"We were completely on our own," Hall said. "Additionally, she told us to only tell people who were absolutely necessary and needing to know. She instructed us to say nothing to friends or coworkers, say nothing at the airport and nothing until the procedure was completed."

Hall eventually received an abortion at a clinic outside of Seattle, and now pregnant again, "we fear everything," she said, referring to herself and her husband.

"Providers are scared to treat cases like ours without guidelines from the state and more people will suffer and lose their lives if a change is not made," she said. "I love Texas, and it kills me that my own state does not seem to care if I live or die."


Molly Duane, lead attorney on the case, told reporters that the remedy they seek is simply for the state to acknowledge that the plaintiffs in the case should have received abortion care, and that pregnant people who face similar pregnancy complications in the future will be allowed to receive the medical procedure in their home communities.

"To the extent that the Texas legislature or Texas politicians think that any of the situations of the plaintiffs in this case don't fall within the exception, they need to explain that to us," she said.

She added that lawsuit also accuses the state of violating the five women's Texas constitutional rights by denying them the healthcare they required.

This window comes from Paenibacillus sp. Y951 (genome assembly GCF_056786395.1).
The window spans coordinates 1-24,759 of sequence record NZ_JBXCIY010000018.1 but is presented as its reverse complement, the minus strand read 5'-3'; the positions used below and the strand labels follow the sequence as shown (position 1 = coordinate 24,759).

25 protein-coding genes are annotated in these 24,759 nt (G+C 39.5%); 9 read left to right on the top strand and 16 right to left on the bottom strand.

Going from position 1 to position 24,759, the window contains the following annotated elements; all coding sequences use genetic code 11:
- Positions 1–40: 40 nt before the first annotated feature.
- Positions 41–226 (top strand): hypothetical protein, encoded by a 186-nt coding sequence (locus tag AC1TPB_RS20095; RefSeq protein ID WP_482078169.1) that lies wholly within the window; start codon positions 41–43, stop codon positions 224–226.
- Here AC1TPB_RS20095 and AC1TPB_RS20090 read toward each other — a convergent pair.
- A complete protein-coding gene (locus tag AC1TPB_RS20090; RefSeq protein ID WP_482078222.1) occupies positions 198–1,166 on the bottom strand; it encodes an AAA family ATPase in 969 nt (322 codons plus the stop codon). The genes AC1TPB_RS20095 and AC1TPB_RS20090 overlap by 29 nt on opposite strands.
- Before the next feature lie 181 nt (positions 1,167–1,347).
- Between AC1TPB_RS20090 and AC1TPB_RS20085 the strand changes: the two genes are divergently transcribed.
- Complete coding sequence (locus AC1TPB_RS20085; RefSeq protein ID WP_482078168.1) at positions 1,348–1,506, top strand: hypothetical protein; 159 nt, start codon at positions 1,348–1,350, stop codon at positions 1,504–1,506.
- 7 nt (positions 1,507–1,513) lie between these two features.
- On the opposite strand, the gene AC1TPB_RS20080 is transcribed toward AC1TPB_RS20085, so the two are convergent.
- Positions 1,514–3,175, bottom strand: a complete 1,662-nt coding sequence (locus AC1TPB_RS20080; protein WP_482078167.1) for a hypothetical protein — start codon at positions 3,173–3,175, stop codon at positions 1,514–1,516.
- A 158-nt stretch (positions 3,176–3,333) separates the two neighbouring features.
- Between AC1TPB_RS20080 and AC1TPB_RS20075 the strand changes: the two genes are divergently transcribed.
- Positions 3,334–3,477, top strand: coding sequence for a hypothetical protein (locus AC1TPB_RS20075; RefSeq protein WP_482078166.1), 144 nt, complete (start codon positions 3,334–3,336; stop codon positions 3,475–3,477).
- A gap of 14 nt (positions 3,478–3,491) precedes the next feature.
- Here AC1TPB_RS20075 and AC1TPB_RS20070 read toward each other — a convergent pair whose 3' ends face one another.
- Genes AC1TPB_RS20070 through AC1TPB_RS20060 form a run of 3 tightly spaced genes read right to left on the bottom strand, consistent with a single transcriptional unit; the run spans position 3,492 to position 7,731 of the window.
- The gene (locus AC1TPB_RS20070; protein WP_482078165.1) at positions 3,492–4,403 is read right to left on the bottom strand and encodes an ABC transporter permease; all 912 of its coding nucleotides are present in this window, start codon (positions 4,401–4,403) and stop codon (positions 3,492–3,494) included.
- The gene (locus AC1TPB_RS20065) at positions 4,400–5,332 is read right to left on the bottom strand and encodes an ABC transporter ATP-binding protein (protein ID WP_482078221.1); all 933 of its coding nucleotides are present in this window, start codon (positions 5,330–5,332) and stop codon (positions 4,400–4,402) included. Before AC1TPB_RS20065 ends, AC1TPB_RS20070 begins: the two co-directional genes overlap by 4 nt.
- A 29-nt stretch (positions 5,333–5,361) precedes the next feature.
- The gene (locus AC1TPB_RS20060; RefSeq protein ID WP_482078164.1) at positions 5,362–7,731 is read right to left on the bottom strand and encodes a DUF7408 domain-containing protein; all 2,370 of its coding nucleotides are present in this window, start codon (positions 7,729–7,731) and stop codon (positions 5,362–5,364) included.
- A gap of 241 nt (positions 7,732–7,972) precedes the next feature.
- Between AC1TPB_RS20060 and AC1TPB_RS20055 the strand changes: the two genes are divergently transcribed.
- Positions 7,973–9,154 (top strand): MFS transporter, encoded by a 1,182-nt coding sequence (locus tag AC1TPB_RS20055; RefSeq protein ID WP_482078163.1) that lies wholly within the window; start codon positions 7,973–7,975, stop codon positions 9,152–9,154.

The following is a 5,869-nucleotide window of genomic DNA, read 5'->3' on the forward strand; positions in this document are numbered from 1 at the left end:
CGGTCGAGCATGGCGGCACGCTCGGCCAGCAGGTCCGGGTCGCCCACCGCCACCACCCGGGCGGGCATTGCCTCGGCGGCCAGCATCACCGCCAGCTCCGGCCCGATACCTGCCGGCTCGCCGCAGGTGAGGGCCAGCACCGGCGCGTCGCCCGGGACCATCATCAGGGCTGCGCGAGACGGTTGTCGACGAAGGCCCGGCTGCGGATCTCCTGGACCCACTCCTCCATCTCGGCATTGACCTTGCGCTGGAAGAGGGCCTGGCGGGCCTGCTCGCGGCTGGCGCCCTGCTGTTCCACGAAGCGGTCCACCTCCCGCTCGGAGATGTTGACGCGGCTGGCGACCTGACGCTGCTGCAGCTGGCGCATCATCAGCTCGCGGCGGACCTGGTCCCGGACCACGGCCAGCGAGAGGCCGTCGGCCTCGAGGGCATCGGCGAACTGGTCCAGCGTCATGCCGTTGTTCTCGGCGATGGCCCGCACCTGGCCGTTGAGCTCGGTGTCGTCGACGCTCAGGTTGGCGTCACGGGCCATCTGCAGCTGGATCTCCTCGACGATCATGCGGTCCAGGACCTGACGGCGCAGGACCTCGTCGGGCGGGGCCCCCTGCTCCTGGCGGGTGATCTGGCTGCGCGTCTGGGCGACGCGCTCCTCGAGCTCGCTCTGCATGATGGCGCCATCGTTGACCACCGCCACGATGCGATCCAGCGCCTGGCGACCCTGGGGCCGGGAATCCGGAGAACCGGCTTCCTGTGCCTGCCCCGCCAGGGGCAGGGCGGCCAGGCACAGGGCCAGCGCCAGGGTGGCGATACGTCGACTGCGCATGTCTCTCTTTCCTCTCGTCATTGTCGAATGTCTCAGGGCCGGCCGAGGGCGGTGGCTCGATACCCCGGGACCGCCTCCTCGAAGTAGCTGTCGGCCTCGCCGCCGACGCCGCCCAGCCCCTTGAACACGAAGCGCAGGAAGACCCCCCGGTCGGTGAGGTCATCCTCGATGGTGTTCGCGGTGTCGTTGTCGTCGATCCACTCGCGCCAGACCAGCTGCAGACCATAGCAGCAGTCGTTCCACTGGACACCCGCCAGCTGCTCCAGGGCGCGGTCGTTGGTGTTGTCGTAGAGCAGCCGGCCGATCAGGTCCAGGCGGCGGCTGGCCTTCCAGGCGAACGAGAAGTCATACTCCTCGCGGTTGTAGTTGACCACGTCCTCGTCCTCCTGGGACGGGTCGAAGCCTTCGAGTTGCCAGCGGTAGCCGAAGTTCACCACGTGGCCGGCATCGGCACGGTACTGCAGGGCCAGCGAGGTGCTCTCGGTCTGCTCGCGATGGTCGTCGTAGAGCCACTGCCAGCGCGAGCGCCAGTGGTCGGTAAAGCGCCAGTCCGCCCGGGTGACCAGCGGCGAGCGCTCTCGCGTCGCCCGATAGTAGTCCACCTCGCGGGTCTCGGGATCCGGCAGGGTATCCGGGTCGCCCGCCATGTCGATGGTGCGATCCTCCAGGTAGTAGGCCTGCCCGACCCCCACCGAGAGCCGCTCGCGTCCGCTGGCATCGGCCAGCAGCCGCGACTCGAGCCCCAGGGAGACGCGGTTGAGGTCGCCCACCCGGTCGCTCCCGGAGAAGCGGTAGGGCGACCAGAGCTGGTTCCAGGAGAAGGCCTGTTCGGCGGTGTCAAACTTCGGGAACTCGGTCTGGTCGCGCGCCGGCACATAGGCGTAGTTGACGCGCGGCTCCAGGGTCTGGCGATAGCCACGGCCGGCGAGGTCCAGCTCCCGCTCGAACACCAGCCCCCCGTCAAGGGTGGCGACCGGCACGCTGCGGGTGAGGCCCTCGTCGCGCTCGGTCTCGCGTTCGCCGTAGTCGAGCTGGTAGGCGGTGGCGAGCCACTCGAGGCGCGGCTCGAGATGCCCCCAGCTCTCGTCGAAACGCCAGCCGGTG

"Roe may have been overturned, but people have basic human rights that were violated and that are being violated every single day in this state and around the country," she said.

Texas is only one of several Republican-led states to impose bans or restrictions on abortion following the overturning of Roe vs. Wade.

Vice President Kamala Harris said Tuesday the lawsuit the five women filed is proving true the fears they had back in 2021 when Abbott signed Texas Senate Bill 8 into law.


"Many extremist 'so-called' leaders espouse 'freedom for fall,' while directly attacking the freedom to make one's own healthcare decisions," she said in a statement. "Like the overwhelming majority of Americans, the president and I believe women -- in consultation with their doctors -- should be in charge of their reproductive healthcare, not politicians."